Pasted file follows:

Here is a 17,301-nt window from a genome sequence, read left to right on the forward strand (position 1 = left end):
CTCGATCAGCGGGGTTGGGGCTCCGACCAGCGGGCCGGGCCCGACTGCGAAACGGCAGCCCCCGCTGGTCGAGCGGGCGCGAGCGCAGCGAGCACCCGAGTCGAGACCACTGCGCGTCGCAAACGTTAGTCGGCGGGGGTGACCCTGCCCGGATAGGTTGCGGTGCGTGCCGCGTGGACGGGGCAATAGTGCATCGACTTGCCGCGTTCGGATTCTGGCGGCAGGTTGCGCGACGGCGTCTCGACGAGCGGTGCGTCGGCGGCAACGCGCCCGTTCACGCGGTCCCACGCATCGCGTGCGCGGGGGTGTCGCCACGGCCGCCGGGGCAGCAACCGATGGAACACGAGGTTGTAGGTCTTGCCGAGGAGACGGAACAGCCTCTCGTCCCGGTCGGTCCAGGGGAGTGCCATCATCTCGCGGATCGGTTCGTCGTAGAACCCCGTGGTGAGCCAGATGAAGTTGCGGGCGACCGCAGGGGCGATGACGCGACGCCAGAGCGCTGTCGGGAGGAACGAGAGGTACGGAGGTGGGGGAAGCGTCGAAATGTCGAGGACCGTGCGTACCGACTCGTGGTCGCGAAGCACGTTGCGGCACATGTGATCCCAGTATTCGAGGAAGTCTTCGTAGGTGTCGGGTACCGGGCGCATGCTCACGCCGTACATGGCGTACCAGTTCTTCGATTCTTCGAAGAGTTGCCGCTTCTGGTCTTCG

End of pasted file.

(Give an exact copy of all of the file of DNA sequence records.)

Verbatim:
Here is a 17,301-nt window from a genome sequence, read left to right on the forward strand (position 1 = left end):
CTCGATCAGCGGGGTTGGGGCTCCGACCAGCGGGCCGGGCCCGACTGCGAAACGGCAGCCCCCGCTGGTCGAGCGGGCGCGAGCGCAGCGAGCACCCGAGTCGAGACCACTGCGCGTCGCAAACGTTAGTCGGCGGGGGTGACCCTGCCCGGATAGGTTGCGGTGCGTGCCGCGTGGACGGGGCAATAGTGCATCGACTTGCCGCGTTCGGATTCTGGCGGCAGGTTGCGCGACGGCGTCTCGACGAGCGGTGCGTCGGCGGCAACGCGCCCGTTCACGCGGTCCCACGCATCGCGTGCGCGGGGGTGTCGCCACGGCCGCCGGGGCAGCAACCGATGGAACACGAGGTTGTAGGTCTTGCCGAGGAGACGGAACAGCCTCTCGTCCCGGTCGGTCCAGGGGAGTGCCATCATCTCGCGGATCGGTTCGTCGTAGAACCCCGTGGTGAGCCAGATGAAGTTGCGGGCGACCGCAGGGGCGATGACGCGACGCCAGAGCGCTGTCGGGAGGAACGAGAGGTACGGAGGTGGGGGAAGCGTCGAAATGTCGAGGACCGTGCGTACCGACTCGTGGTCGCGAAGCACGTTGCGGCACATGTGATCCCAGTATTCGAGGAAGTCTTCGTAGGTGTCGGGTACCGGGCGCATGCTCACGCCGTACATGGCGTACCAGTTCTTCGATTCTTCGAAGAGTTGCCGCTTCTGGTCTTCG